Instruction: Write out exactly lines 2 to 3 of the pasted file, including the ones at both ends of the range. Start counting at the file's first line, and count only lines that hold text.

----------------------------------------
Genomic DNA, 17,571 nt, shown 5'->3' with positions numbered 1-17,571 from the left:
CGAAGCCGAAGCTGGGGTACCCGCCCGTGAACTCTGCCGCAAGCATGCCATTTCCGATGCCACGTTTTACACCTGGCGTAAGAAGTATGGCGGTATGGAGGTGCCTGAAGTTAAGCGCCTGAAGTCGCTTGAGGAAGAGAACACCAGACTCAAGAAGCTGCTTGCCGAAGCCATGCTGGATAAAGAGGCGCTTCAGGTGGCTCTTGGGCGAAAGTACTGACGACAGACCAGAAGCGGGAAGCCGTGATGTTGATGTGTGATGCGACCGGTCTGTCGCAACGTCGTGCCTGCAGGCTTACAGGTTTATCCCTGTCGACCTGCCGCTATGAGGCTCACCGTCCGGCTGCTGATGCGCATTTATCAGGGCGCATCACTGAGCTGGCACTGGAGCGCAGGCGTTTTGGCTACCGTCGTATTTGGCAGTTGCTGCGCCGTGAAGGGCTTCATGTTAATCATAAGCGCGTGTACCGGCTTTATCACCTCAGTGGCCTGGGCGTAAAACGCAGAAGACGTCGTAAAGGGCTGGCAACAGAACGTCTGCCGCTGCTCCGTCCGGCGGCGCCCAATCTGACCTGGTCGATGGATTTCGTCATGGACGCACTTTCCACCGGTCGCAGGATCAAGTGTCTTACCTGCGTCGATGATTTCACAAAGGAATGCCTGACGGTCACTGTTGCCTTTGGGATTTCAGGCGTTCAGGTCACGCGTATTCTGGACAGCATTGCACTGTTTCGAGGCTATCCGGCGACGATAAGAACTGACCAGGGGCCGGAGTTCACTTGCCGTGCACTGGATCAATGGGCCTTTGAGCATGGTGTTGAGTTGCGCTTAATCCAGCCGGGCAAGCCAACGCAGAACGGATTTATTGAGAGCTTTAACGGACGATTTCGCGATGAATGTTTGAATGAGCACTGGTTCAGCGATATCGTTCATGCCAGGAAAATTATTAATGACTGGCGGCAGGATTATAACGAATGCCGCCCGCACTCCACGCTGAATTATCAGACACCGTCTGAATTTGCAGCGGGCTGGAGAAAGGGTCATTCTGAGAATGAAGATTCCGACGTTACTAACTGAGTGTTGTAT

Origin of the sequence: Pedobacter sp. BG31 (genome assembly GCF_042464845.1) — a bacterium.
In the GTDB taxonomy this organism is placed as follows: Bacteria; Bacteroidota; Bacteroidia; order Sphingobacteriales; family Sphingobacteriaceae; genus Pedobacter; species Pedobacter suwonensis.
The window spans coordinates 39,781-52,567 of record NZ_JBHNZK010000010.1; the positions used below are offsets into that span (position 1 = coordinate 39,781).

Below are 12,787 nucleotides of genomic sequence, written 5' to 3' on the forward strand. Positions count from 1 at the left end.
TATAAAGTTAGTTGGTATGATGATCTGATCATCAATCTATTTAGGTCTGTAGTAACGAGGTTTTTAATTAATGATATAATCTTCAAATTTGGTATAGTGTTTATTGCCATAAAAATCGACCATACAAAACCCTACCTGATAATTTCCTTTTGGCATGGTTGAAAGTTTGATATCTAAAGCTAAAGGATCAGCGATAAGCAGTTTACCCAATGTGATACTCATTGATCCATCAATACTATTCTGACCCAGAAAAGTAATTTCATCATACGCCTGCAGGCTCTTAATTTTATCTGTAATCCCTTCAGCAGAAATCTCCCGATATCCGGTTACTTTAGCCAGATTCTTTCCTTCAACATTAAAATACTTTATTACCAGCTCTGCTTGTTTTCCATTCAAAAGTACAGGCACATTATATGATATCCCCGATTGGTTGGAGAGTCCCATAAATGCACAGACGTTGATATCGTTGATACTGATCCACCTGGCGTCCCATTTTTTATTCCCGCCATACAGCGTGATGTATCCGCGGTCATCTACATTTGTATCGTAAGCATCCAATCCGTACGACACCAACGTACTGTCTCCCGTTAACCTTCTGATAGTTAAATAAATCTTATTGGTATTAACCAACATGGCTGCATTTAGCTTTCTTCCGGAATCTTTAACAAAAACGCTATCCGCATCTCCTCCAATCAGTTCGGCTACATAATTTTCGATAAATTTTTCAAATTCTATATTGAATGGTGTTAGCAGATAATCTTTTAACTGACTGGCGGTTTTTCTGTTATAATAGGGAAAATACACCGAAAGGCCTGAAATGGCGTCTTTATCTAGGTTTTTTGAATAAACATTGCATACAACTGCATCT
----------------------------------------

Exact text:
CGAAGCCGAAGCTGGGGTACCCGCCCGTGAACTCTGCCGCAAGCATGCCATTTCCGATGCCACGTTTTACACCTGGCGTAAGAAGTATGGCGGTATGGAGGTGCCTGAAGTTAAGCGCCTGAAGTCGCTTGAGGAAGAGAACACCAGACTCAAGAAGCTGCTTGCCGAAGCCATGCTGGATAAAGAGGCGCTTCAGGTGGCTCTTGGGCGAAAGTACTGACGACAGACCAGAAGCGGGAAGCCGTGATGTTGATGTGTGATGCGACCGGTCTGTCGCAACGTCGTGCCTGCAGGCTTACAGGTTTATCCCTGTCGACCTGCCGCTATGAGGCTCACCGTCCGGCTGCTGATGCGCATTTATCAGGGCGCATCACTGAGCTGGCACTGGAGCGCAGGCGTTTTGGCTACCGTCGTATTTGGCAGTTGCTGCGCCGTGAAGGGCTTCATGTTAATCATAAGCGCGTGTACCGGCTTTATCACCTCAGTGGCCTGGGCGTAAAACGCAGAAGACGTCGTAAAGGGCTGGCAACAGAACGTCTGCCGCTGCTCCGTCCGGCGGCGCCCAATCTGACCTGGTCGATGGATTTCGTCATGGACGCACTTTCCACCGGTCGCAGGATCAAGTGTCTTACCTGCGTCGATGATTTCACAAAGGAATGCCTGACGGTCACTGTTGCCTTTGGGATTTCAGGCGTTCAGGTCACGCGTATTCTGGACAGCATTGCACTGTTTCGAGGCTATCCGGCGACGATAAGAACTGACCAGGGGCCGGAGTTCACTTGCCGTGCACTGGATCAATGGGCCTTTGAGCATGGTGTTGAGTTGCGCTTAATCCAGCCGGGCAAGCCAACGCAGAACGGATTTATTGAGAGCTTTAACGGACGATTTCGCGATGAATGTTTGAATGAGCACTGGTTCAGCGATATCGTTCATGCCAGGAAAATTATTAATGACTGGCGGCAGGATTATAACGAATGCCGCCCGCACTCCACGCTGAATTATCAGACACCGTCTGAATTTGCAGCGGGCTGGAGAAAGGGTCATTCTGAGAATGAAGATTCCGACGTTACTAACTGAGTGTTGTAT

Origin of the sequence: Pedobacter sp. BG31 (genome assembly GCF_042464845.1) — a bacterium.